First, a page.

Brainiac On Banjo: The Birds of Clay

A pretty little raven at the bird bandstand taught him how to do the bop and it was grand. They started goin’ steady and bless my soul, he out-bopped the buzzard and the oriole! — Rockin’ Robin, written by Leon René.

Proliferate: increase rapidly in numbers; multiply: the science fiction magazines that proliferated in the 1920s. (Apple Dictionary)

Make Room, Make Room: Harry Harrison’s 1966 novel about the overpopulation of Earth so massive that people had to live in stairwells. The story was set in 1999. The book was made into a movie titled “Soylent Green” after the artificial food substance manufactured to feed the teaming masses. Spoiler Alert: “Soylent Green is people.”

If you chart the growth of Robins in the DC universe, it won’t be long before there are more of those obnoxious little buggers than there are Elvis impersonators. Indeed, the way things have been going lately there will be more Robins on Earth than there are Green Lanterns in the universe.

This is not a good thing.

Mind you, even as a kid long, long ago, I disliked Robin. He was, at best, unnecessary. The idea of a child that young being trained as a superhero was not a good example of child-rearing. I mean, sure, take a kid whose mind and body was not nearly developed, put him barelegged in tight shorts and a yellow cape and toss him into action against The Joker. Hell, at that time I was barely allowed to cross the street. Even Bruce Wayne’s megabucks wouldn’t protect him from Child Protective Services. It barely protected Batman and Robin from Dr. Frederic Wertham.

Don’t get me wrong. I like Nightwing. He’s one of my favorite costumed heroes and I’ve liked him since the day he stopped being Robin. And I like exactly one of the multitude of present-day Robins, Bruce’s natural born son, even though the character ticks off many of the things I dislike about Heroes of Mass Proliferance. Really good writing can do that.

But if, say, The Penguin held an umbrella to my head and ordered me to name and locate every costumed character who is, was, and undoubtedly will again be a Robin, I couldn’t do it. I guess I’d find out if that bumbershoot really is loaded after all.

The fact is, Robin was created to be Batman’s Lois Lane, but instead of falling out of helicopters, Robin repeatedly was thrust into danger by the man charged with raising him and keeping him safe and healthy. Lois is Plucky-on-speed; Robin is just a diversion.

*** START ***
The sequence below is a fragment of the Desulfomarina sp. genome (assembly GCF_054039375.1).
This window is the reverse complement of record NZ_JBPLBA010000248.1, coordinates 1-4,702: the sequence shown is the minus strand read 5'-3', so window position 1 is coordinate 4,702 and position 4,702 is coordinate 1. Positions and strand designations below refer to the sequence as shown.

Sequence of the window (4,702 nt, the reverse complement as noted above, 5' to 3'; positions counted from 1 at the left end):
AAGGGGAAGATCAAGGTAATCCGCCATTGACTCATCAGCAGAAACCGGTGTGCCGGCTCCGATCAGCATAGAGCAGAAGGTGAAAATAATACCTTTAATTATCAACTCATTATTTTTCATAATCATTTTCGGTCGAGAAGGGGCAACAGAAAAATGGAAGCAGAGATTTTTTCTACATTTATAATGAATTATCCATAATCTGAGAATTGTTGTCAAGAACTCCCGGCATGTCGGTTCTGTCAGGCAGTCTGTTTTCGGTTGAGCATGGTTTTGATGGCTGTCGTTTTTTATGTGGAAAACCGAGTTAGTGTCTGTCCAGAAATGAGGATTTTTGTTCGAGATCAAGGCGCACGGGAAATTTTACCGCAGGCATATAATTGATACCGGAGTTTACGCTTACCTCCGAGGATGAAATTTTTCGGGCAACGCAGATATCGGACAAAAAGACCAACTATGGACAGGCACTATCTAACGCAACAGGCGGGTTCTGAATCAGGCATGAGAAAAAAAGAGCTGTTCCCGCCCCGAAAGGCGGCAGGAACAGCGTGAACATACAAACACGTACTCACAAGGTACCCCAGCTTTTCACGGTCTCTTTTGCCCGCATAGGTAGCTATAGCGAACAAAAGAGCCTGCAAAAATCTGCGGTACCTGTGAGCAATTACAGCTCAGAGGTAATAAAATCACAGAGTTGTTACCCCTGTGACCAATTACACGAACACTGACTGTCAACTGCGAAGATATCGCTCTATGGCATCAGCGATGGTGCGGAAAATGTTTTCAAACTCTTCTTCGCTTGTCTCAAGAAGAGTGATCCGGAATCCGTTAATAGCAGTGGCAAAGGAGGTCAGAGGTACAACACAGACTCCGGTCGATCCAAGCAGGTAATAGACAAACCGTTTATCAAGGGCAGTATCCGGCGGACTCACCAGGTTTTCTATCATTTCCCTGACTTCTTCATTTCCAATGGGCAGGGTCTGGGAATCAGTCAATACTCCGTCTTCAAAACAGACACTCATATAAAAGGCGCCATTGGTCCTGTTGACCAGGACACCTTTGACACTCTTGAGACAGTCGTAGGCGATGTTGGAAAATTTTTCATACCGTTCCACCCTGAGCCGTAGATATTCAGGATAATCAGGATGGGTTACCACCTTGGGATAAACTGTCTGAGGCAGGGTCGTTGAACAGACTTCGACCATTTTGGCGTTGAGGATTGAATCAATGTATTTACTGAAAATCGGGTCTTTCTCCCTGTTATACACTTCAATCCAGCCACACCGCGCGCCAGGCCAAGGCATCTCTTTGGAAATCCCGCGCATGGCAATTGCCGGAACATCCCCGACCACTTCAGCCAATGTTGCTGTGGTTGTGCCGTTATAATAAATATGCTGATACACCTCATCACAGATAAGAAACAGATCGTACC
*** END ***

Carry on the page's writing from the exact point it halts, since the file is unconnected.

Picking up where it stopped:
Do we really need a League of Robins so mammoth it encroaches upon The Legion of Super-Heroes?

Of course, imitation is the most sincere form of profit. The motivating factor, in part, is to crowd up the field as the Golden Age characters lapse into public domain. The plethora of Robins is no different than the vast number of Flashes, Spider-Men and Spider-Women, Supermans, and venomous symbiotes. Back when Dick Grayson was reaching puberty there were exactly six ongoing costumed heroes in comics: Superman, Batman, Robin, Wonder Woman, Aquaman, and Green Arrow. Okay, seven. We’ll count Speedy as well, but he was even more useless than Robin.

Superboy doesn’t count, although he was an early expression of superhero redundancy. Robotman, who was not a costumed hero, ended his run in 1953. We could argue as to whether the Martian Manhunter was actually costumed, but he didn’t come along until late 1955, merely months before The Flash was revived and the Silver Age was off and running.

And we wonder why today’s comic book sales are so miniscule. Well, there are a lot of reasons for that and some have more to do with manufacturing buggy whips than they do with character proliferation, but the latter does not help. If you’re a new reader attracted to Robin, where do you jump in? If you’re using the same gas station map as you’d use to figure out how to read The X-Men or the various Wonder Women, you’ve been going to a gas station designed by M.C. Escher. Better you should try to explain 60 years of Doctor Who continuity over an ice cream sundae.

To appreciate a good superhero comic book, you need an active sense of wonder. Stroking that emotion is the best part of reading superhero comics. However, to appreciate a good superhero comic book these days you need a very comfy chair, some strong coffee, and a box of Soylent Green.